For Andreas Larsson, Best European Sommelier
High quality Spanish wines are particularly appreciated by consumers in Swedish restaurants according to the Swedish sommelier, writer and wine critic, Andreas Larsson, who participated in the seminar "the wine scene in Swedish restaurants" held this morning in FENAVIN.
Andreas Larsson, considered best European sommelier, who is also a wine writer and critic, was awarded the Ruinart Trophy 2004. He advised winemakers present in FENAVIN to "try to show the quality of their wine as quality will make them famous". To enter the restaurant channel in Sweden is an alternative channel for Spanish exporters who have difficulties in penetrating the market of the Scandinavian monopoly. That is the reason why producers must have people who can play the role of ambassadors of their wines, showing Swedish restaurant owners the true excellence of their wines, through wine tasting events and similar.
Furthermore, the Swedish sommelier stated "the Swedish consumer links drinking wine with a high social status characterized by sophistication, power and knowledge" which is very encouraging for high quality Spanish wines. They have a great future in Sweden. That is why Larsson advises Spanish producers to work hard in maintaining the identity of their wines, which is quite recognized and is in accordance with the demands of Swedish restaurant owners who look for wines with history, sense, quality, purity and rich tastes which match the type of food cooked in restaurants.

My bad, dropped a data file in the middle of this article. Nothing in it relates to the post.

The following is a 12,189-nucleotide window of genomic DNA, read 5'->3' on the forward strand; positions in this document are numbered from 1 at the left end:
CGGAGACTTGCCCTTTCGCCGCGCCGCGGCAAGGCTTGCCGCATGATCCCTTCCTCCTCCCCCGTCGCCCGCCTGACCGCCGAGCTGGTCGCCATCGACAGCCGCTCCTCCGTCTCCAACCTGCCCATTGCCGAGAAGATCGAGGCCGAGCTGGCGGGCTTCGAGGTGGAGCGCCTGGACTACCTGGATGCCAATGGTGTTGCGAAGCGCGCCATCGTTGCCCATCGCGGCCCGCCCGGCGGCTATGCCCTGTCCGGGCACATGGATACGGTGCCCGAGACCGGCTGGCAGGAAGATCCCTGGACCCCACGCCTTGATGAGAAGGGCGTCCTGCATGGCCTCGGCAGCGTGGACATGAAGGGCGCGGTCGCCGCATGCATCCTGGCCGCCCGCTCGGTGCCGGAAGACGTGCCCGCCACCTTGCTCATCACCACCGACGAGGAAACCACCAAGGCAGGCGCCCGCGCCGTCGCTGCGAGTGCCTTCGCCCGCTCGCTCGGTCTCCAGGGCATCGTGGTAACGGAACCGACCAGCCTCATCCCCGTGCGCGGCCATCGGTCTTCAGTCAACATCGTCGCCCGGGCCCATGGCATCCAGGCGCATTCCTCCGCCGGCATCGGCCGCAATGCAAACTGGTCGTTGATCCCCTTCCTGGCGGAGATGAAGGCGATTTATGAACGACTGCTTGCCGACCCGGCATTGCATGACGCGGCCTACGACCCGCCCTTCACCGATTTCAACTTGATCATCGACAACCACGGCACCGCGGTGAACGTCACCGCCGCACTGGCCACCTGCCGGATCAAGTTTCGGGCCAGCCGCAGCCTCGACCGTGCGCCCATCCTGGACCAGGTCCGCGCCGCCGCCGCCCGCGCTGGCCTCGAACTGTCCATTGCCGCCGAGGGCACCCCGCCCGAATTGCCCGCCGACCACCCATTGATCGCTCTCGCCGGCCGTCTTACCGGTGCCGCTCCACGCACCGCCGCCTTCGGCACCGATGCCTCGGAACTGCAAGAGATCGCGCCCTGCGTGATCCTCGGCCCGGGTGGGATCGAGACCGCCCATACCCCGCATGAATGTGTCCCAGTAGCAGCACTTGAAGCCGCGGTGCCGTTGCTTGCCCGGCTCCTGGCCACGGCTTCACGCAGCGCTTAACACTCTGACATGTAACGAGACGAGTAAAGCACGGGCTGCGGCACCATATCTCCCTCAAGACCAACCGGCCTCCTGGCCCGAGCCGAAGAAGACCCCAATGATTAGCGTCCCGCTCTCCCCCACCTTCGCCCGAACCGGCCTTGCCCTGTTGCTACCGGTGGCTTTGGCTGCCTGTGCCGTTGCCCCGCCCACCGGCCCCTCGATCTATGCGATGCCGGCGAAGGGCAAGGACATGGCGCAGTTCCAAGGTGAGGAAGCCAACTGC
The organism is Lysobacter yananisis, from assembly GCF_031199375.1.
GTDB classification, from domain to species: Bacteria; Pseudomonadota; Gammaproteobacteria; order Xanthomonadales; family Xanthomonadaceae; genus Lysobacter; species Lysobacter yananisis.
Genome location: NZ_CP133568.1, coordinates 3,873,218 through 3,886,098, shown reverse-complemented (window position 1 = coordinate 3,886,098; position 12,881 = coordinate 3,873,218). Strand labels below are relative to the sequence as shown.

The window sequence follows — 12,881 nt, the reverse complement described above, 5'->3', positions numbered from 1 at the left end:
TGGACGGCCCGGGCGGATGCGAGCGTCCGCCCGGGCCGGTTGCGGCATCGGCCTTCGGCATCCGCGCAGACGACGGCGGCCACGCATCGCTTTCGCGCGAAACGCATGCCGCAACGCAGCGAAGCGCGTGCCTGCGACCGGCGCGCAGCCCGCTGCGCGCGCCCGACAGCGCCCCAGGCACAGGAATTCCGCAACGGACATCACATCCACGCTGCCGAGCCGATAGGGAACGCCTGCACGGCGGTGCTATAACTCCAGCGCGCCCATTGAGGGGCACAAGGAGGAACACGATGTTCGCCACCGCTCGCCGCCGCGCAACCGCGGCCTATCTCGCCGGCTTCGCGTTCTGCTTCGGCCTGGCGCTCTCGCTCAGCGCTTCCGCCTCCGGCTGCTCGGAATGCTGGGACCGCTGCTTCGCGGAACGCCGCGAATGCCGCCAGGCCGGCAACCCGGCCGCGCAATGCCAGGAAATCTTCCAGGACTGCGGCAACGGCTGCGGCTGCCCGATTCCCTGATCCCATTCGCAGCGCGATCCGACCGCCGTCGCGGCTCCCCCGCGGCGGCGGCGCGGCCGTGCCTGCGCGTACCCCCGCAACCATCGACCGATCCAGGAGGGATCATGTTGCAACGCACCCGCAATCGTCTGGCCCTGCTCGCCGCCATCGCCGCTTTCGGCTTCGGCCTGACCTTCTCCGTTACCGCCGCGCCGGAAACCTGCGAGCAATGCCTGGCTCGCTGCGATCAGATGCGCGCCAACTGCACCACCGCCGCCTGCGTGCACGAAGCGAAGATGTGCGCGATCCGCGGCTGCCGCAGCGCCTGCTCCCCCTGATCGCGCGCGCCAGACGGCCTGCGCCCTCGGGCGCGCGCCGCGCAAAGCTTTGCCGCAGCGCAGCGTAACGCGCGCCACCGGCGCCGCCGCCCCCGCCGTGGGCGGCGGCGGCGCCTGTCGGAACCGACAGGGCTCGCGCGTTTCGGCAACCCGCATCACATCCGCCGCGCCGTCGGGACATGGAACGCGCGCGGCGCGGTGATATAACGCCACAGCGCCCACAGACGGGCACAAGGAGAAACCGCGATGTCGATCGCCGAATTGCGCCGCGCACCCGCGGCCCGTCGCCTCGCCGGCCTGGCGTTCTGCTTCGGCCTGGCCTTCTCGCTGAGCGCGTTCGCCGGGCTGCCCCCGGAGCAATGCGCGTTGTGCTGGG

In this respect, the deep-rooted influence of wines from the Old World in Swedish consumers as opposed to the emerging wines from countries belonging to the New World like Argentina, Chile and South Africa is an advantage for Spanish wine, especially for new wineries with a specialized production like estates, recent appellations of signature wines that are limited in production, with special characteristics and with great quality or organic wines.
For Larsson, "Spain has a future. I believe producers should try to preserve the identity of their wines and do their best to promote them, insisting on added value like distinction, handmade production, history, or the culture the wine is representing to turn it into an exclusive product." He stated.